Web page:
These students bring a richness of linguistic capital and experiences which should be valued so that all students can be active agents in their engagement with texts.

It is important to provide the opportunity for students to respond to and create texts using their preferred communication techniques and systems. This may include assistive technology (AT) and augmentative and alternative communication (AAC) systems such as:

  • gesture
  • signing (reference to signing as an augmentative and alternative communication method typically refers to Key Word Sign)
  • real objects
  • photographs
  • pictographs
  • pictograms
  • texts with enlarged print
  • audio books
  • braille
  • speech-to-text and text-to-speech applications
  • digital technology.

Engaging with texts is central to the study of English. In Years 7–10, texts should be understood to mean any written, spoken/signed, nonverbal, visual, auditory or multimodal communication.

The forms, features and structures of texts evolve over time for the purpose of communicating effectively with a range of audiences. Sometimes a number of elements from different types of texts can be included in a single text, resulting in a hybrid text.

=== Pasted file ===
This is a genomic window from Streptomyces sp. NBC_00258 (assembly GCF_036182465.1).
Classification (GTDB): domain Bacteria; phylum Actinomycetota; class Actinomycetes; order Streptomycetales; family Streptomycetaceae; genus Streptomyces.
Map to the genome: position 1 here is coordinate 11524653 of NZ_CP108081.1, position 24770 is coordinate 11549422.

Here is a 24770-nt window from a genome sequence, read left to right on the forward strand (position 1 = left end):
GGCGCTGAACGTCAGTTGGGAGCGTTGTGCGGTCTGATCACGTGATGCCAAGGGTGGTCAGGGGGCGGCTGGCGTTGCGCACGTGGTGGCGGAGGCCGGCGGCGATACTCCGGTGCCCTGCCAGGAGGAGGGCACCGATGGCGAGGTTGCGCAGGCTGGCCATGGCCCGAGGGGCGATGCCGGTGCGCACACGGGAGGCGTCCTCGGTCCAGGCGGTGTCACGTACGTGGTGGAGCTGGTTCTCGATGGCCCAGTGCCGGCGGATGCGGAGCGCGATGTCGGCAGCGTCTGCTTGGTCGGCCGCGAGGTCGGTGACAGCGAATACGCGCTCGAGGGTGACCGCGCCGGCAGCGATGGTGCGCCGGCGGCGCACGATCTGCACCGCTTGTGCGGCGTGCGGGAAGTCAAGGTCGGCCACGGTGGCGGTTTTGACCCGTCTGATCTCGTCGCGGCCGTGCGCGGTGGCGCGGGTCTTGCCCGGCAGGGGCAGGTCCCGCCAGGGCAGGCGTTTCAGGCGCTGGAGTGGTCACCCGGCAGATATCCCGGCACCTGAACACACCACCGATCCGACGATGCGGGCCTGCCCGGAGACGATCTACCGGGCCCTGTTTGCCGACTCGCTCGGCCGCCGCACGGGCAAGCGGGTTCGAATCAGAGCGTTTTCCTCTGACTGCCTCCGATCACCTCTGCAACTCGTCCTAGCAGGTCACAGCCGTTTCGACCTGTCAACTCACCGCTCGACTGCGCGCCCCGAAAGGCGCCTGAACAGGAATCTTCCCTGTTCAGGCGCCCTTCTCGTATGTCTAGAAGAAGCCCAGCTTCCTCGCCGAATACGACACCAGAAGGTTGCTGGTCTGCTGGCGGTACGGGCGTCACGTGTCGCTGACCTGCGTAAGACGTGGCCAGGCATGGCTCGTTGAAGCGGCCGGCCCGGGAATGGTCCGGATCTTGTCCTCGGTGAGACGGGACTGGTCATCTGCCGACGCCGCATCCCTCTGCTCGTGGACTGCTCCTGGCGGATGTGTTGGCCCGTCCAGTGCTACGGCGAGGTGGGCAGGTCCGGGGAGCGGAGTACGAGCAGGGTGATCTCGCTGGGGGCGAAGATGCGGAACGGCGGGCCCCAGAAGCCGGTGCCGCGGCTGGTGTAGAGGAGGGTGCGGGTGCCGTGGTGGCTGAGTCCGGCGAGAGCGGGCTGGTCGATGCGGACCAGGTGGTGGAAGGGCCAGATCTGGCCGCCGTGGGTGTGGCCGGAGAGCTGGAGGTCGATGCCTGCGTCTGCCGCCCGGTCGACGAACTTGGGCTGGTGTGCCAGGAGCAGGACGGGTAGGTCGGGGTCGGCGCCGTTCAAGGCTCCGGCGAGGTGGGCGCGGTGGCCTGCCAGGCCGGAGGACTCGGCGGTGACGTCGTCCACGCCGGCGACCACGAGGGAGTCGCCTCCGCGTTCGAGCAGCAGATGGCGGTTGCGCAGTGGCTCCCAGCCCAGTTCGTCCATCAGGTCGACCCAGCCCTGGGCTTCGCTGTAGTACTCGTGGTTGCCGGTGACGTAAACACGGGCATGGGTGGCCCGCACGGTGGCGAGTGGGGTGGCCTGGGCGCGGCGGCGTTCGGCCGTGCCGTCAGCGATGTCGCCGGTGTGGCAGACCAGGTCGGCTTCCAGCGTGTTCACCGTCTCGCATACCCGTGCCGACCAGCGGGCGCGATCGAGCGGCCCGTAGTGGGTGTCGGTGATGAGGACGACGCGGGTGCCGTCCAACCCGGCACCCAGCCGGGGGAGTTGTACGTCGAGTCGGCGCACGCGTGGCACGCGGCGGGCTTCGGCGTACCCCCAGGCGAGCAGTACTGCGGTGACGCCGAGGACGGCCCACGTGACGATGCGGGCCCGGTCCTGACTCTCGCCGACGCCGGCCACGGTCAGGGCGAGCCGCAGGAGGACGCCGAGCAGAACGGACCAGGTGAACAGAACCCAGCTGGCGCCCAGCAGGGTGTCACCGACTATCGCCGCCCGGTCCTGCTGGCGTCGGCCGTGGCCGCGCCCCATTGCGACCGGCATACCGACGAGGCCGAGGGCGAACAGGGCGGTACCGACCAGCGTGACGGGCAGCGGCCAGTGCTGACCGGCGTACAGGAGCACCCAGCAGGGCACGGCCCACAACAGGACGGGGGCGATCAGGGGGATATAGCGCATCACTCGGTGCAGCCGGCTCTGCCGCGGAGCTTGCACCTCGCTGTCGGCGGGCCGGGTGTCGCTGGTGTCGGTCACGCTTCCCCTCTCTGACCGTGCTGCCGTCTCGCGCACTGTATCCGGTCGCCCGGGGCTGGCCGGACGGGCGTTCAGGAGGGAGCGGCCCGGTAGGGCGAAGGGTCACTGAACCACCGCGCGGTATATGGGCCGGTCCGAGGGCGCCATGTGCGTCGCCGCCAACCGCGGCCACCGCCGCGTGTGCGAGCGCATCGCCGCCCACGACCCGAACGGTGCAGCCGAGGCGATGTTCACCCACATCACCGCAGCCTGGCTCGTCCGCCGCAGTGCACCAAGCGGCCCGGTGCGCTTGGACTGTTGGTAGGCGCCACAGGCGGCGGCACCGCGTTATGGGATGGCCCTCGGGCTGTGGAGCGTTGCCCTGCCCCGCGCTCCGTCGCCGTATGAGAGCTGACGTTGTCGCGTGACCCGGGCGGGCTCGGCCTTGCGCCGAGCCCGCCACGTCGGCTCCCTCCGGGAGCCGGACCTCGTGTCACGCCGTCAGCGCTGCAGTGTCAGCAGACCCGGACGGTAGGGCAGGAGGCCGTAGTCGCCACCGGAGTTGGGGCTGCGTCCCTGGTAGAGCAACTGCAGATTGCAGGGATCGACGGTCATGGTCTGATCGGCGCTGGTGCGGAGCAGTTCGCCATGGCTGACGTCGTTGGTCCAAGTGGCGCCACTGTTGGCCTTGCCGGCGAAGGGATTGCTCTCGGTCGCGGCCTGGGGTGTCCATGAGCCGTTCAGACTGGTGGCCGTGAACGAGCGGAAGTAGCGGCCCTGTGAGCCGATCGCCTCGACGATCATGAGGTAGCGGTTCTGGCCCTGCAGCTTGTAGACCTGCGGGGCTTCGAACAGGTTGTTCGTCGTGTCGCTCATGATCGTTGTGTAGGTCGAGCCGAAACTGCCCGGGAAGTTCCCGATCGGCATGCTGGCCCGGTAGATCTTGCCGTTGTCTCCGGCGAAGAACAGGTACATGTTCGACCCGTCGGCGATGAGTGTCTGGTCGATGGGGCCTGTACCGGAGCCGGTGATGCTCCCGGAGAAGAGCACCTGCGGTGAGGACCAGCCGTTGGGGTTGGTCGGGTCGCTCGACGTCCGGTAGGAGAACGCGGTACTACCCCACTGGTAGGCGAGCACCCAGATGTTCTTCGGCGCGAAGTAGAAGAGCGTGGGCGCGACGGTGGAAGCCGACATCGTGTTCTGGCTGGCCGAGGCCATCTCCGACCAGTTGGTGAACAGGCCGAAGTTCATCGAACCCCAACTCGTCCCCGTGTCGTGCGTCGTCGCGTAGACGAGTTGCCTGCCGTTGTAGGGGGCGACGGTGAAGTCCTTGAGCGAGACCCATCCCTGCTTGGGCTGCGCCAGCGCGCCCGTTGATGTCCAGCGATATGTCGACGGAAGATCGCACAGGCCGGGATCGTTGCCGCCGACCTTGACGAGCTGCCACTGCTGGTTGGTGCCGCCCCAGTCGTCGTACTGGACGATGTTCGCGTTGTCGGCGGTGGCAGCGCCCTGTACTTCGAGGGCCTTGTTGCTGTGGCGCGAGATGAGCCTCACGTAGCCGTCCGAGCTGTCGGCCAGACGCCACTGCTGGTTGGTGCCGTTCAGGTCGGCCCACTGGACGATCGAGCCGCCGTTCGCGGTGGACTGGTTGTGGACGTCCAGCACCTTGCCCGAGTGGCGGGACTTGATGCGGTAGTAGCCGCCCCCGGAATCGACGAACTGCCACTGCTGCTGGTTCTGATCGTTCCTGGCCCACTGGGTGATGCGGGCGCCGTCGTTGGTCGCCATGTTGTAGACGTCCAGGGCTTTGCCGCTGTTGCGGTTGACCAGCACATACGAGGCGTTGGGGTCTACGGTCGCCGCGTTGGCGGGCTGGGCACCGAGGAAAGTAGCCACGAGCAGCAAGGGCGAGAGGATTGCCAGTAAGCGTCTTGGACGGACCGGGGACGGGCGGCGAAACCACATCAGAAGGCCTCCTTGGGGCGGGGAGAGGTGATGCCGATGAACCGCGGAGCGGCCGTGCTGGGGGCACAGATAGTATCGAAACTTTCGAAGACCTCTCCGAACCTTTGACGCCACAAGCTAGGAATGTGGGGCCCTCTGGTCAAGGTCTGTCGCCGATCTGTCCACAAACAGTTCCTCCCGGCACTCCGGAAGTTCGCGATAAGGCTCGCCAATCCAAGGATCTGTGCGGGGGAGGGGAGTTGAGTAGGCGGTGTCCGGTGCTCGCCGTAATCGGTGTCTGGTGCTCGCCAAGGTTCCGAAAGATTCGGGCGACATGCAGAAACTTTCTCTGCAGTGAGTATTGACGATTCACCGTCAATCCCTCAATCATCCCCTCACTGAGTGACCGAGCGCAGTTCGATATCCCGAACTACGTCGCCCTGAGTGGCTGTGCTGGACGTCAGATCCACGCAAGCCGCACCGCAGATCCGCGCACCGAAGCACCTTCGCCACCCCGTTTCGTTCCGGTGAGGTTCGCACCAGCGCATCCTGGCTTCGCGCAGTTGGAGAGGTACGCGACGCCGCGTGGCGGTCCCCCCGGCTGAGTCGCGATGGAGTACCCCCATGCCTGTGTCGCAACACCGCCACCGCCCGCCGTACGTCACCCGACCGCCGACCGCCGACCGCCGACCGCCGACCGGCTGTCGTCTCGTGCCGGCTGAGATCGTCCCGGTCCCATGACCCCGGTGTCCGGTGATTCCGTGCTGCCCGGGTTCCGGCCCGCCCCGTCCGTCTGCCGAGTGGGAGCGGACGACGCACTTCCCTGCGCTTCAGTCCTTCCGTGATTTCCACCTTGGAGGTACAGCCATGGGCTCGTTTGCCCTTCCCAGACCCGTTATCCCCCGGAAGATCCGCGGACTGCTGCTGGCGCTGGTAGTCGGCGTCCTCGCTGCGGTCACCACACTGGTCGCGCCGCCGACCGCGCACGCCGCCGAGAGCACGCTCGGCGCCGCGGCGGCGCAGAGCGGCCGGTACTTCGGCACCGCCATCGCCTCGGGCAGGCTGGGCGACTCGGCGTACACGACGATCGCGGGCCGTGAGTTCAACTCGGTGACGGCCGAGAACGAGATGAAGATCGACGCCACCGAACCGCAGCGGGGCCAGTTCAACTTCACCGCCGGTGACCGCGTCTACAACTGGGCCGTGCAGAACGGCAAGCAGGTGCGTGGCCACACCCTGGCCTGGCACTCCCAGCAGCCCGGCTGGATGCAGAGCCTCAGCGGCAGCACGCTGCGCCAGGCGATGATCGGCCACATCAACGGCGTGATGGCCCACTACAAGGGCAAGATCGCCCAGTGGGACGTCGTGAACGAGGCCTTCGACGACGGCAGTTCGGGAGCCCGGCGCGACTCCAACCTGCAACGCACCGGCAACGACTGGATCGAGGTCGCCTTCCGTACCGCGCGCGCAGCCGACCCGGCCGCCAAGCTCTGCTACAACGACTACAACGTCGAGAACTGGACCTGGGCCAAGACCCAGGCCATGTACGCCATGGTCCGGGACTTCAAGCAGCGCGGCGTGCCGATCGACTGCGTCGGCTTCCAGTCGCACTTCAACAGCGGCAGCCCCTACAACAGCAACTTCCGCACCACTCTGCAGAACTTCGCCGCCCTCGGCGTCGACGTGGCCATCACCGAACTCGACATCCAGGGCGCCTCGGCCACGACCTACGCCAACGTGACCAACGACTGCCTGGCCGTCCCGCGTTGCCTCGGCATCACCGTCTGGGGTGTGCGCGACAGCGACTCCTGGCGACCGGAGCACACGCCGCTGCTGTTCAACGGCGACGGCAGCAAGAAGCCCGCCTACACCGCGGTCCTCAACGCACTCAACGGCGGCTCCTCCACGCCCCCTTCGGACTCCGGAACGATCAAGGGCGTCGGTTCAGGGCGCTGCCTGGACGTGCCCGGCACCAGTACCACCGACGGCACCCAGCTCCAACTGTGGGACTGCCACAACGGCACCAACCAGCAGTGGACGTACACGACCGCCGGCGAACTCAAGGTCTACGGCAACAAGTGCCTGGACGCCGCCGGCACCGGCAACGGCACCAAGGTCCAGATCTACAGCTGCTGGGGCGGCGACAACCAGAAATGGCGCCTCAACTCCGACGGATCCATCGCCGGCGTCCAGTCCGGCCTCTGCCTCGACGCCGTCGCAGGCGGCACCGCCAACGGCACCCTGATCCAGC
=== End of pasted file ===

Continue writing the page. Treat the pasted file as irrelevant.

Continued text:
Students undertake essential content, and work towards course outcomes, by engaging meaningfully with a range of texts. Teachers select texts based on their understanding of what students need to learn at particular points in time. A well-chosen text enables students to study features within and between texts that can enhance their knowledge, understanding and experience of how texts represent the world. Texts should be selected that either support or extend students’ reading.

Text selection

As the focus of learning in each Stage, students are required to engage meaningfully with:

  • at least 2 works of extended prose (including at least one novel)
  • at least 2 collections of poetry
  • at least 2 films
  • at least 2 drama texts (including at least one Shakespeare play in Stage 5)
  • a range of types of texts inclusive of short prose, visual, spoken, multimodal and digital texts.

Across each stage, the selection of texts must give students experiences of:

  • a range of fiction and non-fiction texts that are widely regarded as quality literature
  • a range of texts by Australian authors